Aug. 9—GOSHEN — The Goshen Community Schools Board of Trustees released the results of the ILEARN and IREAD scores for the 2021-2022 school year as compared to other Indiana districts.
Using the highest average, which was the eighth-grade assessment, they found that in English Language Arts, Goshen Community Schools' eighth-graders scored an average of 36.1% passing, whereas the state average was 43.6%.
GCS Associate Superintendent Alan Metcalfe told the board that in every grade, the district is within six points of the state average.
High points in the district's results were this year's incoming fourth-graders and seventh graders, which averaged two points from the average.
"Looking at those kids is like looking at apples to oranges, though," Metcalfe acknowledged. He added that the 2020-2021 cohort on their exam in the fourth grade, reached 35%, so there was growth. Similar growth came for the cohort in math where those same students saw growth allowing an additional five percentage points. The seventh-grade class, too, saw overall increases of 22.6% to 26.3%.
GCS Executive Director of Curriculum and Instruction Tracey Noe explained that the district underwent a new reading program for the cohort and the results were most likely visible during the assessment.
Of the 2020-2021 cohort of third-graders, 31% passed the ELA test, while in the 2021-2022 cohort, 38.5% did.
Goshen Community Schools matched the trend at six percentage points below in most grades, except for last year's fifth- and sixth-graders who were almost 10 percentage points lower. In math, state proficiency lowered substantially, as in third grade the average was 51.9 and lowered to 29.8 by fourth grade.
Those passing math and ELA were also scored. The state average was 30.2, while Goshen Community Schools saw 25.4% passing, with the same grades scoring similar positives and negatives as the other testing parameters.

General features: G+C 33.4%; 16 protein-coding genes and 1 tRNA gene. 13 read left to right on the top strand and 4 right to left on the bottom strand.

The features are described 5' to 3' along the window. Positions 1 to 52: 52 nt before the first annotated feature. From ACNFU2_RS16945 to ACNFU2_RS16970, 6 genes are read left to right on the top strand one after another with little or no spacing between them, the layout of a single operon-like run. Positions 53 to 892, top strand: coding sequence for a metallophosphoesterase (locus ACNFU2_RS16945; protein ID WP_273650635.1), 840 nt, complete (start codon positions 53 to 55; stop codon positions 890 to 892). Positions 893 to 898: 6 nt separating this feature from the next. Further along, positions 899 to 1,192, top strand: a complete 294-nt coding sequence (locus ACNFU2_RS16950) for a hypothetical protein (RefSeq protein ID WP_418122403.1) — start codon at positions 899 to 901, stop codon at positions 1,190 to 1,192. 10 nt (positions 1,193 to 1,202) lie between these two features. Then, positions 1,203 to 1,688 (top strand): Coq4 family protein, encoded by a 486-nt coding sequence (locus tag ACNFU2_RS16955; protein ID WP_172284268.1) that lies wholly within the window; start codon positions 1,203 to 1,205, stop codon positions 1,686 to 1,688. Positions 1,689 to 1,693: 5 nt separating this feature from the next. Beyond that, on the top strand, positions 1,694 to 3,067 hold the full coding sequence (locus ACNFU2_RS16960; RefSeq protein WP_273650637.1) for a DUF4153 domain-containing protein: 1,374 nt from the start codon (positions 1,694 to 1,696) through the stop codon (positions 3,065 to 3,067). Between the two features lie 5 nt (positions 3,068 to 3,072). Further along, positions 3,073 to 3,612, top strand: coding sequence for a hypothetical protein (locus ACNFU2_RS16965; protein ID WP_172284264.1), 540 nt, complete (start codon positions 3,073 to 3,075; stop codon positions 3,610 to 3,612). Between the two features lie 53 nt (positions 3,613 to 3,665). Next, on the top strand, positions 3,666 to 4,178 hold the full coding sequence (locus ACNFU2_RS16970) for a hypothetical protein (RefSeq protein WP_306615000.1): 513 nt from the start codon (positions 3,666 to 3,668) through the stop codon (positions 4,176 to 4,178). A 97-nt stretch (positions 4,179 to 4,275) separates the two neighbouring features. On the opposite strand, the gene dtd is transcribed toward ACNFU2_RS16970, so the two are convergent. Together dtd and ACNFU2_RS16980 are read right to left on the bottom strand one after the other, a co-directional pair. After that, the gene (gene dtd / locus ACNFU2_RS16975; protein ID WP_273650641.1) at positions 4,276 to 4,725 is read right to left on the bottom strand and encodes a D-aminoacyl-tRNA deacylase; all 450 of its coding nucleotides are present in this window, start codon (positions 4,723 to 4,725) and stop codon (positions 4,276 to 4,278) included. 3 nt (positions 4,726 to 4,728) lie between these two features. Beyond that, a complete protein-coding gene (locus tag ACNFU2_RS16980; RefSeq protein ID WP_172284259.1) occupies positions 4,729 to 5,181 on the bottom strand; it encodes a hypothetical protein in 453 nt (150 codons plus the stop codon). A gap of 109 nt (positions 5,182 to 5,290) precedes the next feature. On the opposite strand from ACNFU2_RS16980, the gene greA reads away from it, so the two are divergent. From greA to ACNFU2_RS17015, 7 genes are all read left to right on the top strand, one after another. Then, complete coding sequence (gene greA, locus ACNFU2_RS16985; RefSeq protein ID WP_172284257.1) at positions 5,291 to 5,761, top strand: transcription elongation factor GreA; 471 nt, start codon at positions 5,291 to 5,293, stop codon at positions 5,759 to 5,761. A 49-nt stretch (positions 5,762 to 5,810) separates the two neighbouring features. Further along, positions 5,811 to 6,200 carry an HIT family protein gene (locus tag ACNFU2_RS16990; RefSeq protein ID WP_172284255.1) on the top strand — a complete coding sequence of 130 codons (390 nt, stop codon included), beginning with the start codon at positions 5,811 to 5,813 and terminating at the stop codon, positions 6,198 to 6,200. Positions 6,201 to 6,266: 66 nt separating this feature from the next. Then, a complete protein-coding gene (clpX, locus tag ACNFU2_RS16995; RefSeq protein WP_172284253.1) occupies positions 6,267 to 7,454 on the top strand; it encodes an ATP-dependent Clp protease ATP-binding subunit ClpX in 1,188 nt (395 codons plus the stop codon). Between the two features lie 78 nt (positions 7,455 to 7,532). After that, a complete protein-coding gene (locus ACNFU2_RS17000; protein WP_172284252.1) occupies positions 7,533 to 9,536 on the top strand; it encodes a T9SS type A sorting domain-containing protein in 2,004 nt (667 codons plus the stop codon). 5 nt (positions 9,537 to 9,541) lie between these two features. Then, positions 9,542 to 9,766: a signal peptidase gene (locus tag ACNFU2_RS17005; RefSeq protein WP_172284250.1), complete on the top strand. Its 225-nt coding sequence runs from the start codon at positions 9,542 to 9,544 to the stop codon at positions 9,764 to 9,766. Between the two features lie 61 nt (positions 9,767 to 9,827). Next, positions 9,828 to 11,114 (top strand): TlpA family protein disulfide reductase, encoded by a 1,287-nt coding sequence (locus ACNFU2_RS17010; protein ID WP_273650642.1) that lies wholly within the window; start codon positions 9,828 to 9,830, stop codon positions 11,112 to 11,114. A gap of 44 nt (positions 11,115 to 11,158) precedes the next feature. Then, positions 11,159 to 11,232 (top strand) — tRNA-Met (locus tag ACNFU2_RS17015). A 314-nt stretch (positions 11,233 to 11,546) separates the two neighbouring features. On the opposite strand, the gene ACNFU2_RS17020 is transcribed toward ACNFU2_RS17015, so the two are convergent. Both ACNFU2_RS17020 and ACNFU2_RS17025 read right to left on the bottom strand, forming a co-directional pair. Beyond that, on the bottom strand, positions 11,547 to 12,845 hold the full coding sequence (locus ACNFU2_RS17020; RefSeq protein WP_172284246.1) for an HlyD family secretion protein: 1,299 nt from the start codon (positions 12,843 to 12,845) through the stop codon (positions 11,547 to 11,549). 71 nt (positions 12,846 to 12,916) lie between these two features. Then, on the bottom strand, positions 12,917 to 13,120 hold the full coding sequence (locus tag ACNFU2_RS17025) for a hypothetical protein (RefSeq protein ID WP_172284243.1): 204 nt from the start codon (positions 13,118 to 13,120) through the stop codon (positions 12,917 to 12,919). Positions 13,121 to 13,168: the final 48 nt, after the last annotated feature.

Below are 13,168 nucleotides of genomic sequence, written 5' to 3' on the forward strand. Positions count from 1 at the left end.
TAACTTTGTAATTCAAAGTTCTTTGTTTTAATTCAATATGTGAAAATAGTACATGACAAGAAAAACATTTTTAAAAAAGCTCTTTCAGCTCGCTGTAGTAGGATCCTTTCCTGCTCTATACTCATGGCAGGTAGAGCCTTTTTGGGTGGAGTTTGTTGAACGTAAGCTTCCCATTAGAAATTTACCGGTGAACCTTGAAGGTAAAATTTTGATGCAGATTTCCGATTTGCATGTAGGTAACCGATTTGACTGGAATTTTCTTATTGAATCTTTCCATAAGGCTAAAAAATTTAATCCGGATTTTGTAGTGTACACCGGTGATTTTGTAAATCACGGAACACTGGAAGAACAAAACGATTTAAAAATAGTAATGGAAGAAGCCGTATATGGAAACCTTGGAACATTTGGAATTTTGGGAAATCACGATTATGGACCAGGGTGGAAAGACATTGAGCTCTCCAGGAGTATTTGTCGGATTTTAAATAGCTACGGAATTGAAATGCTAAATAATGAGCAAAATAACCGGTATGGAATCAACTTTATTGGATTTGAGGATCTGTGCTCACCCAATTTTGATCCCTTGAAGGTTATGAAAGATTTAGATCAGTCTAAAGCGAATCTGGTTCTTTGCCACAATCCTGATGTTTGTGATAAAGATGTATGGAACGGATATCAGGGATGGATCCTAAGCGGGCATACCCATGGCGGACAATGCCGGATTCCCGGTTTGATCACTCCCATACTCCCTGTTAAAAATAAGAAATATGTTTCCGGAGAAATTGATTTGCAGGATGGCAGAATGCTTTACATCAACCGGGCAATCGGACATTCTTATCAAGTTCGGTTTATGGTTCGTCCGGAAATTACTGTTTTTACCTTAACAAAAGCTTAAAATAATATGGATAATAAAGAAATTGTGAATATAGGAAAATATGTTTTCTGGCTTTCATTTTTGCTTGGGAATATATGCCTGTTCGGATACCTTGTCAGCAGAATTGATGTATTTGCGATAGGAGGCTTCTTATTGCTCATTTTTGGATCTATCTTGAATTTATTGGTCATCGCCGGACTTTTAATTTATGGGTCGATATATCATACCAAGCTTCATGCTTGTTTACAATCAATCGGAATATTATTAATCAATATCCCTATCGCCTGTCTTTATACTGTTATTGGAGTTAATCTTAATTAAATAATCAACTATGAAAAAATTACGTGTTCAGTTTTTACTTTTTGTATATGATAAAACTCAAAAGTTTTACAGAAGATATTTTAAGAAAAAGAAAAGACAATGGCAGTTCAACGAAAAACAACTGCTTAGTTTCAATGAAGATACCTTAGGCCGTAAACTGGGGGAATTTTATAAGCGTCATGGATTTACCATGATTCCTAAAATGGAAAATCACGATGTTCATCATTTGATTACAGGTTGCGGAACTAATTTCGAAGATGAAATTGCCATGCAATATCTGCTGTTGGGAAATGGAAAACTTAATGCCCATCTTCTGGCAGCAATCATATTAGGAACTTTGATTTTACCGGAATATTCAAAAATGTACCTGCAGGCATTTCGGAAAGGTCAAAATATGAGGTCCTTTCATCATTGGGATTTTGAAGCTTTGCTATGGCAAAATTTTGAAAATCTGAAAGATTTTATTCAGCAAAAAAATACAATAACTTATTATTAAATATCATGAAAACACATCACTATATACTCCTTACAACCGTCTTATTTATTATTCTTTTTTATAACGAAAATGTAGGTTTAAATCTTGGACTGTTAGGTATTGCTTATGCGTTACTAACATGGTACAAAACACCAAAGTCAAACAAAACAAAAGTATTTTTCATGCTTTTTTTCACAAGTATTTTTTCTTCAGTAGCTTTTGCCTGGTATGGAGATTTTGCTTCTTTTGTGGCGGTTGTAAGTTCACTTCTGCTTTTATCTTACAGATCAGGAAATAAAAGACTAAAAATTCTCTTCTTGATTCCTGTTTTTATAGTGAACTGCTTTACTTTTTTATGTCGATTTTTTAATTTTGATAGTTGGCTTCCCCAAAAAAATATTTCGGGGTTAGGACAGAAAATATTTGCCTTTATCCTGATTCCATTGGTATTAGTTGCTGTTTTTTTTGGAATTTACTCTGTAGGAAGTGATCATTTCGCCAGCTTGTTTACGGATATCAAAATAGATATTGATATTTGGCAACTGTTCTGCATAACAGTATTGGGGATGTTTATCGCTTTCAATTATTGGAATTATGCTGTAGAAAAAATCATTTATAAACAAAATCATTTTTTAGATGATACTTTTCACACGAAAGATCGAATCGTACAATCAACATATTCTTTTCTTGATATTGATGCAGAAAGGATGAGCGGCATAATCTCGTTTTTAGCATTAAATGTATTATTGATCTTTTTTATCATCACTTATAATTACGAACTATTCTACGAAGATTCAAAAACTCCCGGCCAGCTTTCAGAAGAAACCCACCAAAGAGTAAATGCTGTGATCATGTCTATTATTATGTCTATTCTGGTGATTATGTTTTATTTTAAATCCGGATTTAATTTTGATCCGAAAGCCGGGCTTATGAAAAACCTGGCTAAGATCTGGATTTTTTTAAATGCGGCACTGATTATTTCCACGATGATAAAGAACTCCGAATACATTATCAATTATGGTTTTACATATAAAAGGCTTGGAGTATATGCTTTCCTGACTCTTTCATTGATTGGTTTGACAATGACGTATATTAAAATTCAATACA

In Elkhart County, Baugo, Fairfield and Middlebury scored above the state average in ELA, with Fairfield scoring almost 55% and Baugo 51%. Goshen outperformed Concord and Elkhart districts.
They also analyzed the unique demographics of Goshen schools as compared to other similar districts in the state. GCS consists of about 32% English learners, and about 56% Hispanic, so they searched out districts with over 25% Hispanic or English learners, including Logansport, Frankfort, Seymour, West Noble, and North White in their survey. Of those Goshen scored much higher with those districts ranging from 26 to 31% passing as compared to Goshen's 36%.
In math, Baugo, Fairfield and Middlebury again scored above the state average, with Baugo at almost 60% passing, Fairfield at 51% and about Middlebury at 57%.
Demographically, West Noble had 36.9% passing in math, while Goshen was at 33.8%.
Baugo, Fairfield and Middlebury again scored above the state average of 30.2% for proficiencies in both ELA and math, while Elkhart scored 15%, Concord scored 21%, and Goshen scored 25.4%.
In both ELA and math, Nest Noble remained closest to Goshen's score with Goshen scoring 25.4% and West Noble about 23%. Metcalfe said school officials actually contacted West Noble to talk about combining their EL practices.